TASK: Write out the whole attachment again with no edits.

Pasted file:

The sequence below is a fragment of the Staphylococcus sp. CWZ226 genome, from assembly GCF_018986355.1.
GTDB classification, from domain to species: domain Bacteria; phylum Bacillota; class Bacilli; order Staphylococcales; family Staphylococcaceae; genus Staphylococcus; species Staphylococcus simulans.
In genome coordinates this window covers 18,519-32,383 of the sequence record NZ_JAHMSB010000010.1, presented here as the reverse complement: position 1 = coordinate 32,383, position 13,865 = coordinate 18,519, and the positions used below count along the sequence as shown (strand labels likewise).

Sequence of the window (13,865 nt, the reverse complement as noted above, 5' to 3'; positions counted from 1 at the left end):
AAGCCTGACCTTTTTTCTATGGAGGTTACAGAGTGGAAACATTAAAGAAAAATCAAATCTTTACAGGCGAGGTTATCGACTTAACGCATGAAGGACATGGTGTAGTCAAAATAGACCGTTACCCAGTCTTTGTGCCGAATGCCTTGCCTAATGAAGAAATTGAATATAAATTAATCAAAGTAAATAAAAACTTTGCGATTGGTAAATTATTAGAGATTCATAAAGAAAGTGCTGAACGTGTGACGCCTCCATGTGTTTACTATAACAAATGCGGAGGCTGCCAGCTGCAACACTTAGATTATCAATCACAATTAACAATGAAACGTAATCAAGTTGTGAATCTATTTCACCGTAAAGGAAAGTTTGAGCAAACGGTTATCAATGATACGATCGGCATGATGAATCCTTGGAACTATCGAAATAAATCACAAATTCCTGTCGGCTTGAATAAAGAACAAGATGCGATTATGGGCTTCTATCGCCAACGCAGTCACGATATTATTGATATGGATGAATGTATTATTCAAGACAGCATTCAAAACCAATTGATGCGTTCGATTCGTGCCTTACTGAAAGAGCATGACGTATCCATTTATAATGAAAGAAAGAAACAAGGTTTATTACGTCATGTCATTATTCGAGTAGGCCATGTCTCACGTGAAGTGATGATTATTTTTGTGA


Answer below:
The sequence below is a fragment of the Staphylococcus sp. CWZ226 genome, from assembly GCF_018986355.1.
GTDB classification, from domain to species: domain Bacteria; phylum Bacillota; class Bacilli; order Staphylococcales; family Staphylococcaceae; genus Staphylococcus; species Staphylococcus simulans.
In genome coordinates this window covers 18,519-32,383 of the sequence record NZ_JAHMSB010000010.1, presented here as the reverse complement: position 1 = coordinate 32,383, position 13,865 = coordinate 18,519, and the positions used below count along the sequence as shown (strand labels likewise).

Sequence of the window (13,865 nt, the reverse complement as noted above, 5' to 3'; positions counted from 1 at the left end):
AAGCCTGACCTTTTTTCTATGGAGGTTACAGAGTGGAAACATTAAAGAAAAATCAAATCTTTACAGGCGAGGTTATCGACTTAACGCATGAAGGACATGGTGTAGTCAAAATAGACCGTTACCCAGTCTTTGTGCCGAATGCCTTGCCTAATGAAGAAATTGAATATAAATTAATCAAAGTAAATAAAAACTTTGCGATTGGTAAATTATTAGAGATTCATAAAGAAAGTGCTGAACGTGTGACGCCTCCATGTGTTTACTATAACAAATGCGGAGGCTGCCAGCTGCAACACTTAGATTATCAATCACAATTAACAATGAAACGTAATCAAGTTGTGAATCTATTTCACCGTAAAGGAAAGTTTGAGCAAACGGTTATCAATGATACGATCGGCATGATGAATCCTTGGAACTATCGAAATAAATCACAAATTCCTGTCGGCTTGAATAAAGAACAAGATGCGATTATGGGCTTCTATCGCCAACGCAGTCACGATATTATTGATATGGATGAATGTATTATTCAAGACAGCATTCAAAACCAATTGATGCGTTCGATTCGTGCCTTACTGAAAGAGCATGACGTATCCATTTATAATGAAAGAAAGAAACAAGGTTTATTACGTCATGTCATTATTCGAGTAGGCCATGTCTCACGTGAAGTGATGATTATTTTTGTGA